Roughly two-thirds of all lives taken with guns each year are people who use one to take their own lives. Suicide represents the lion’s share of so-called gun fatalities.

Suicide is a problem. It’s a big one. People taking their own lives is something we should never dismiss out of hand. While I tend to think people have a right to do so, I also don’t think people should do so. It’s something we as a society should work toward preventing.

Yet for many, the issue is simply nothing more than another excuse to push gun control.

Public health experts and some law enforcement officials who’ve studied gun violence agree that suicide is a big deal when it comes to gun violence. In fact, most gun deaths for children and adults in the U.S. don’t involve criminals or bad guys with guns. They involve people harming themselves.

“Access to lethal means, specifically guns, is one of the most important health factors we could address  when preventing suicides,” said Paul Nestadt, a psychiatrist at Johns Hopkins who researches suicide with the School of Public Health. He spoke with NCPR in 2018.

Nestadt says for communities like the rural North Country, suicide should be a top issue when talking about how to make guns safer.

“The demographic populations that have more access to firearm simply have more likelihood of dying by firearm. Since it tends to be more rural, more white, definitely more male, somewhat older who have more firearms, they also have the higher suicide rate by firearms.”

Here’s the problem, though. If mere access to guns is an issue, then the only way to curb suicides is to remove the guns. Yet what we’ve seen is that states with red flag laws–a measure that removes guns from people who may be a danger to themselves or others but includes no other forms of intervention–is that suicides increased.

Many of us on the gun rights side of things reject the so-called public health “experts” who argue that gun control is somehow the answer for the simple reason that taking the gun doesn’t end the threat.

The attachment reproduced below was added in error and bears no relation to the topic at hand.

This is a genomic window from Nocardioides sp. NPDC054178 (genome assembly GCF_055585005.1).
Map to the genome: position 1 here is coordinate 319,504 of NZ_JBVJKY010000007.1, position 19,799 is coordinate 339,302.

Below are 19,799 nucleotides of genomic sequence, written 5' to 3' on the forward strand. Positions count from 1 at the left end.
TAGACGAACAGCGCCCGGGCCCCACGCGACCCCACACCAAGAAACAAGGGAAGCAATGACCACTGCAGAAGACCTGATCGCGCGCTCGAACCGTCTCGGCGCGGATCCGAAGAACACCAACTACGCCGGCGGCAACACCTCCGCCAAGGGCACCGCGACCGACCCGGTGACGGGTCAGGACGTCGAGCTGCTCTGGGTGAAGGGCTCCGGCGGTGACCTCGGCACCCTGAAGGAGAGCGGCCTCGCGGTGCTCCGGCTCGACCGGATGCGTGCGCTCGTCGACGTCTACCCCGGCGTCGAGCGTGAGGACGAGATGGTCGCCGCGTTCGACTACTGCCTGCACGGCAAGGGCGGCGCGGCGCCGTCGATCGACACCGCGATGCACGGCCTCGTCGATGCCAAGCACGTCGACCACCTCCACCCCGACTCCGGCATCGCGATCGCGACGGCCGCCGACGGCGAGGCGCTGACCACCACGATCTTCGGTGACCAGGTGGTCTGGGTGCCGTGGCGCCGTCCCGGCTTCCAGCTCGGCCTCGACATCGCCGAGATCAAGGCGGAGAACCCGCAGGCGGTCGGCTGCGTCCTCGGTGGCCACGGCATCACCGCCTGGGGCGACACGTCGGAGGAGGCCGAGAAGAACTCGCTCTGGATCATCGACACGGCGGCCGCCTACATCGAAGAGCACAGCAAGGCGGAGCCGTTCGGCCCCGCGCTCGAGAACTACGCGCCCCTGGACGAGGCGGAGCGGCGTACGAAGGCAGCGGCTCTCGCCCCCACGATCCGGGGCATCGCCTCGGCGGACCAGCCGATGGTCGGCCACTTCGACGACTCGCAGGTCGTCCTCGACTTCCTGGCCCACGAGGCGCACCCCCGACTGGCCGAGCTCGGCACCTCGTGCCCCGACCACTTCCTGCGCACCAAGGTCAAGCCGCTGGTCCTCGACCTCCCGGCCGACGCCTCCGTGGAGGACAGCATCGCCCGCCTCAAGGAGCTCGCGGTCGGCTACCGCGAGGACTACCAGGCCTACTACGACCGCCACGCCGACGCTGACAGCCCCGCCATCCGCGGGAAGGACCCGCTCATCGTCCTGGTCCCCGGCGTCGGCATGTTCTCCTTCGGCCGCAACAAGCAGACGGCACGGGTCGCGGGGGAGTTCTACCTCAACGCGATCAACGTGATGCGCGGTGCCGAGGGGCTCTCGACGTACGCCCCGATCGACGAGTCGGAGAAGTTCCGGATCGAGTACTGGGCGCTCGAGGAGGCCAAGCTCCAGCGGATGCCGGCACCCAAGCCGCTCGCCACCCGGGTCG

Of course, the “experts” have a response to that.

Again, researchers disagree. They say the data is clear that those kinds of suicide methods are far less likely to end in death when compared with suicide attempts by firearm.

If that’s the case, then why do states that pass red flag laws see an increase in suicides? Either red flag laws don’t work worth a damn, other methods of suicide are still pretty effective, or some combination of the two.

In fairness, the raw stat is probably correct. It just doesn’t tell the whole story. However, they’re still missing the overall point. Just because pills or hanging is less effective than a gun for taking one’s life doesn’t mean it’s ineffective. Plenty of people die every year to precisely these kinds of methods.

Yet treating suicide as a gun issue relegates these same people to their fate as if they simply don’t matter. The “experts” pretend that those deaths simply don’t count. Why? Because there’s no political advantage to it.

If you’re serious about combatting suicide, attack it from a mental health standpoint. Reduce suicides from all causes and save real lives. Every death matters. Stop pretending like you don’t care if they don’t shoot themselves.